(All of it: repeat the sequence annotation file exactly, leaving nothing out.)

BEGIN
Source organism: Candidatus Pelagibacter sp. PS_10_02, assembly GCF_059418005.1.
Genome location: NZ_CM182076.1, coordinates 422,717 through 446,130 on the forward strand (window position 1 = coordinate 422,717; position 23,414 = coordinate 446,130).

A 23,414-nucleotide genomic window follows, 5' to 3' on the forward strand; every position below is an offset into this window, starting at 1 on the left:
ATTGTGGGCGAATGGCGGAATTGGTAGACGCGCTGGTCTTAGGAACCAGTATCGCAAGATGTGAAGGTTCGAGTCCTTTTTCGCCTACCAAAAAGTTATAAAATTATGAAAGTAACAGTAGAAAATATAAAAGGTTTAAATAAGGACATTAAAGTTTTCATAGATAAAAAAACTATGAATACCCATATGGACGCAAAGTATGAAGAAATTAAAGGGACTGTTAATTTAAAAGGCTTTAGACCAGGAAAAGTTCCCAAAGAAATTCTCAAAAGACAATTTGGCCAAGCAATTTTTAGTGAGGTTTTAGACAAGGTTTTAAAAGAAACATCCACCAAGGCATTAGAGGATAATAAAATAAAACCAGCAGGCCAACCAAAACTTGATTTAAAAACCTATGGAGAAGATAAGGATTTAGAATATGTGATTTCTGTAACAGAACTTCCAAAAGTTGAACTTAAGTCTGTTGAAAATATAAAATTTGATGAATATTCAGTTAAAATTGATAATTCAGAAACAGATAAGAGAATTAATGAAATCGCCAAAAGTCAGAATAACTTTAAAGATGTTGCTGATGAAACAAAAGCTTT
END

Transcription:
Source organism: Candidatus Pelagibacter sp. PS_10_02, assembly GCF_059418005.1.
Genome location: NZ_CM182076.1, coordinates 422,717 through 446,130 on the forward strand (window position 1 = coordinate 422,717; position 23,414 = coordinate 446,130).

A 23,414-nucleotide genomic window follows, 5' to 3' on the forward strand; every position below is an offset into this window, starting at 1 on the left:
ATTGTGGGCGAATGGCGGAATTGGTAGACGCGCTGGTCTTAGGAACCAGTATCGCAAGATGTGAAGGTTCGAGTCCTTTTTCGCCTACCAAAAAGTTATAAAATTATGAAAGTAACAGTAGAAAATATAAAAGGTTTAAATAAGGACATTAAAGTTTTCATAGATAAAAAAACTATGAATACCCATATGGACGCAAAGTATGAAGAAATTAAAGGGACTGTTAATTTAAAAGGCTTTAGACCAGGAAAAGTTCCCAAAGAAATTCTCAAAAGACAATTTGGCCAAGCAATTTTTAGTGAGGTTTTAGACAAGGTTTTAAAAGAAACATCCACCAAGGCATTAGAGGATAATAAAATAAAACCAGCAGGCCAACCAAAACTTGATTTAAAAACCTATGGAGAAGATAAGGATTTAGAATATGTGATTTCTGTAACAGAACTTCCAAAAGTTGAACTTAAGTCTGTTGAAAATATAAAATTTGATGAATATTCAGTTAAAATTGATAATTCAGAAACAGATAAGAGAATTAATGAAATCGCCAAAAGTCAGAATAACTTTAAAGATGTTGCTGATGAAACAAAAGCTTT